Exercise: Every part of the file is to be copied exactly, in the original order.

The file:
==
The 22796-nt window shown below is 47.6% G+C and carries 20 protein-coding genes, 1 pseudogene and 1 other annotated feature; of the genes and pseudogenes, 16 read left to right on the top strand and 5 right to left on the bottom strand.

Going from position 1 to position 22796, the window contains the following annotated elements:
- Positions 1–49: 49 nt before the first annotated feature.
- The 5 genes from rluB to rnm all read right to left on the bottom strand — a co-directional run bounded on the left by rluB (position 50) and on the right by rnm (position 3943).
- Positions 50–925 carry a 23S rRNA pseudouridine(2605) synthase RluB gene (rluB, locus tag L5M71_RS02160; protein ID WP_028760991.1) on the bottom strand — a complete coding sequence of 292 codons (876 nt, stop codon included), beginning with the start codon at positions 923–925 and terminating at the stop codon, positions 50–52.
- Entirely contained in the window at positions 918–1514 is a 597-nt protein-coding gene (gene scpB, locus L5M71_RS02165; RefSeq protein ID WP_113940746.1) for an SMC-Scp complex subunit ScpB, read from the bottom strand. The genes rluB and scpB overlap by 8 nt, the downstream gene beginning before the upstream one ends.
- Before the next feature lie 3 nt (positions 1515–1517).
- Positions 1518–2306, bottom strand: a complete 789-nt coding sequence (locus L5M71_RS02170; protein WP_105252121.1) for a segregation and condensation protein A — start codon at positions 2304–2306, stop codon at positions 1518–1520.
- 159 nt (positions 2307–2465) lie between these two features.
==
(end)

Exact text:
The 22796-nt window shown below is 47.6% G+C and carries 20 protein-coding genes, 1 pseudogene and 1 other annotated feature; of the genes and pseudogenes, 16 read left to right on the top strand and 5 right to left on the bottom strand.

Going from position 1 to position 22796, the window contains the following annotated elements:
- Positions 1–49: 49 nt before the first annotated feature.
- The 5 genes from rluB to rnm all read right to left on the bottom strand — a co-directional run bounded on the left by rluB (position 50) and on the right by rnm (position 3943).
- Positions 50–925 carry a 23S rRNA pseudouridine(2605) synthase RluB gene (rluB, locus tag L5M71_RS02160; protein ID WP_028760991.1) on the bottom strand — a complete coding sequence of 292 codons (876 nt, stop codon included), beginning with the start codon at positions 923–925 and terminating at the stop codon, positions 50–52.
- Entirely contained in the window at positions 918–1514 is a 597-nt protein-coding gene (gene scpB, locus L5M71_RS02165; RefSeq protein ID WP_113940746.1) for an SMC-Scp complex subunit ScpB, read from the bottom strand. The genes rluB and scpB overlap by 8 nt, the downstream gene beginning before the upstream one ends.
- Before the next feature lie 3 nt (positions 1515–1517).
- Positions 1518–2306, bottom strand: a complete 789-nt coding sequence (locus L5M71_RS02170; protein WP_105252121.1) for a segregation and condensation protein A — start codon at positions 2304–2306, stop codon at positions 1518–1520.
- 159 nt (positions 2307–2465) lie between these two features.